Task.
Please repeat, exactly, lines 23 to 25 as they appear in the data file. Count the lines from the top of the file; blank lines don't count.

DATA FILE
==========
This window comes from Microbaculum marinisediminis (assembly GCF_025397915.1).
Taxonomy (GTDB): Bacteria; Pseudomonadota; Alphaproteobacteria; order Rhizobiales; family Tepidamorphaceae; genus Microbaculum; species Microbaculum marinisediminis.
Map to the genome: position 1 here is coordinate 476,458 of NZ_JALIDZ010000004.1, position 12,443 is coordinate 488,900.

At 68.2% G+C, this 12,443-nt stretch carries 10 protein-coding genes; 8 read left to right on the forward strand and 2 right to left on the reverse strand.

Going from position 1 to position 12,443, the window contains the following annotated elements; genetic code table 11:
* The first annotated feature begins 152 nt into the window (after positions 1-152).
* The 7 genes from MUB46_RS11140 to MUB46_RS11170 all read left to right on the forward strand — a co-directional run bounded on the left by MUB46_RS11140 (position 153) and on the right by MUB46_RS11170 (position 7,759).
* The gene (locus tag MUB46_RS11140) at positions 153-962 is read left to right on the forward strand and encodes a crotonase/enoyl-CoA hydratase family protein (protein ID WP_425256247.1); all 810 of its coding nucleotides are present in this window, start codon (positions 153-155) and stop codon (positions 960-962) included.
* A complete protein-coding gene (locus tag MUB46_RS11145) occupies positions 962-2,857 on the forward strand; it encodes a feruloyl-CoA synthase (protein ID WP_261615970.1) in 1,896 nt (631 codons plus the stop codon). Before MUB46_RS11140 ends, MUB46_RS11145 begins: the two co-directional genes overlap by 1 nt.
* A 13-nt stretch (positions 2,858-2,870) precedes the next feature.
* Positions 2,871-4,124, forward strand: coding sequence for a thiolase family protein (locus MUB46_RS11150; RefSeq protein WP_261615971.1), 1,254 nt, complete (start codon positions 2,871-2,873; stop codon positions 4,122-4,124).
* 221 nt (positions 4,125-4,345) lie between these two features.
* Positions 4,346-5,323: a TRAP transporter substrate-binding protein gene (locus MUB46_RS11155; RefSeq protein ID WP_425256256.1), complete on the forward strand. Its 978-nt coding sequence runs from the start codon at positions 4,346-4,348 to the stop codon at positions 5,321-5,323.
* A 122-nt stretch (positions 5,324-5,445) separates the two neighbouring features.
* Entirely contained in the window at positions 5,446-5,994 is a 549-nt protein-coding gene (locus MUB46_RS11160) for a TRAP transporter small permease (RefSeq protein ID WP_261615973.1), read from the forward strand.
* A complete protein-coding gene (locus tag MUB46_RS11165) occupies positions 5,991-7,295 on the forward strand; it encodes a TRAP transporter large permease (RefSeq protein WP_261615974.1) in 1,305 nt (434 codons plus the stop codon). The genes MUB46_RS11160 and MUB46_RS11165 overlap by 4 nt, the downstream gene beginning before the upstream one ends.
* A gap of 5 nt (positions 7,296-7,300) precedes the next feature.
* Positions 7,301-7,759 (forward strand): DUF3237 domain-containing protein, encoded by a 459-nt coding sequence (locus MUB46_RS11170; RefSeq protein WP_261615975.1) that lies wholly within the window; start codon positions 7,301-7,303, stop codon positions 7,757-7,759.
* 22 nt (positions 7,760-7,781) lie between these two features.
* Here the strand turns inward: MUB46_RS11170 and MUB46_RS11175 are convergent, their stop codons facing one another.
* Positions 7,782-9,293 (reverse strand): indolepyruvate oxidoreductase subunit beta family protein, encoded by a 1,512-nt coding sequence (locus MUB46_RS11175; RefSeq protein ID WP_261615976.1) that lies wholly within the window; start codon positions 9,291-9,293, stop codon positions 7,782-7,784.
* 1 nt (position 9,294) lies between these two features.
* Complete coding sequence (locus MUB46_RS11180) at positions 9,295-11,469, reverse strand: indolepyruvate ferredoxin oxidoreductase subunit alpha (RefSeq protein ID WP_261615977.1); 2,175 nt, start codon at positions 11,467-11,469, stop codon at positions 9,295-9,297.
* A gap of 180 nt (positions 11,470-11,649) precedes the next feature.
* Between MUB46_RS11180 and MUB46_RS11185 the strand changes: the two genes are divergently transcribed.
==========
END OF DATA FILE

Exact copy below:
* Complete coding sequence (locus MUB46_RS11180) at positions 9,295-11,469, reverse strand: indolepyruvate ferredoxin oxidoreductase subunit alpha (RefSeq protein ID WP_261615977.1); 2,175 nt, start codon at positions 11,467-11,469, stop codon at positions 9,295-9,297.
* A gap of 180 nt (positions 11,470-11,649) precedes the next feature.
* Between MUB46_RS11180 and MUB46_RS11185 the strand changes: the two genes are divergently transcribed.